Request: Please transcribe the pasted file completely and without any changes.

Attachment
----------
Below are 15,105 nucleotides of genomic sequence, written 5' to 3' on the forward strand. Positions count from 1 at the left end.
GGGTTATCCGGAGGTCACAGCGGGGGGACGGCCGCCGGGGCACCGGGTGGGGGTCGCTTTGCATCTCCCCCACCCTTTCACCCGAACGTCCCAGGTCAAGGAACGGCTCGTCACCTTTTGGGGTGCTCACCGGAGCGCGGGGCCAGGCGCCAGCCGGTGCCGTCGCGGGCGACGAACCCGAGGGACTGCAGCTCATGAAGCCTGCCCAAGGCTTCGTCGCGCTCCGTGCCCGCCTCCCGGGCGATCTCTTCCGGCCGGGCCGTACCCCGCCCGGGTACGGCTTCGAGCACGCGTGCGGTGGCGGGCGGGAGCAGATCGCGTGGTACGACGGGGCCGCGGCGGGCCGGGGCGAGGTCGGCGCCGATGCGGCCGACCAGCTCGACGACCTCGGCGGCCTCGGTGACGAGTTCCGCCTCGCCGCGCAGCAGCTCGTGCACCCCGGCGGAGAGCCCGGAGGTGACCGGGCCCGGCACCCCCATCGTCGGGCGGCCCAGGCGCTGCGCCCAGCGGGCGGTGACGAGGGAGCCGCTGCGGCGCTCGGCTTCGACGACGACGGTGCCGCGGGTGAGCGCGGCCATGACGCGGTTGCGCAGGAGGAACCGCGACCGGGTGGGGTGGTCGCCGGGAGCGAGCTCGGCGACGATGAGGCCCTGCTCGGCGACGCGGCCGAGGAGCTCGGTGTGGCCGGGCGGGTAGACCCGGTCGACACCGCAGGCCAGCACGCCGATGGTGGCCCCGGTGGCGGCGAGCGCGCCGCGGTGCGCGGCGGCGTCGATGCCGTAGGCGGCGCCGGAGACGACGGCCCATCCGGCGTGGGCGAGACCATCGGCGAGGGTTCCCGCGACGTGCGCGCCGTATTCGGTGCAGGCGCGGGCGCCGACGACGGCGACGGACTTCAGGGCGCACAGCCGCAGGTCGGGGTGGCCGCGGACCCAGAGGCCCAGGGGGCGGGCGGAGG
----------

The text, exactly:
Below are 15,105 nucleotides of genomic sequence, written 5' to 3' on the forward strand. Positions count from 1 at the left end.
GGGTTATCCGGAGGTCACAGCGGGGGGACGGCCGCCGGGGCACCGGGTGGGGGTCGCTTTGCATCTCCCCCACCCTTTCACCCGAACGTCCCAGGTCAAGGAACGGCTCGTCACCTTTTGGGGTGCTCACCGGAGCGCGGGGCCAGGCGCCAGCCGGTGCCGTCGCGGGCGACGAACCCGAGGGACTGCAGCTCATGAAGCCTGCCCAAGGCTTCGTCGCGCTCCGTGCCCGCCTCCCGGGCGATCTCTTCCGGCCGGGCCGTACCCCGCCCGGGTACGGCTTCGAGCACGCGTGCGGTGGCGGGCGGGAGCAGATCGCGTGGTACGACGGGGCCGCGGCGGGCCGGGGCGAGGTCGGCGCCGATGCGGCCGACCAGCTCGACGACCTCGGCGGCCTCGGTGACGAGTTCCGCCTCGCCGCGCAGCAGCTCGTGCACCCCGGCGGAGAGCCCGGAGGTGACCGGGCCCGGCACCCCCATCGTCGGGCGGCCCAGGCGCTGCGCCCAGCGGGCGGTGACGAGGGAGCCGCTGCGGCGCTCGGCTTCGACGACGACGGTGCCGCGGGTGAGCGCGGCCATGACGCGGTTGCGCAGGAGGAACCGCGACCGGGTGGGGTGGTCGCCGGGAGCGAGCTCGGCGACGATGAGGCCCTGCTCGGCGACGCGGCCGAGGAGCTCGGTGTGGCCGGGCGGGTAGACCCGGTCGACACCGCAGGCCAGCACGCCGATGGTGGCCCCGGTGGCGGCGAGCGCGCCGCGGTGCGCGGCGGCGTCGATGCCGTAGGCGGCGCCGGAGACGACGGCCCATCCGGCGTGGGCGAGACCATCGGCGAGGGTTCCCGCGACGTGCGCGCCGTATTCGGTGCAGGCGCGGGCGCCGACGACGGCGACGGACTTCAGGGCGCACAGCCGCAGGTCGGGGTGGCCGCGGACCCAGAGGCCCAGGGGGCGGGCGGAGG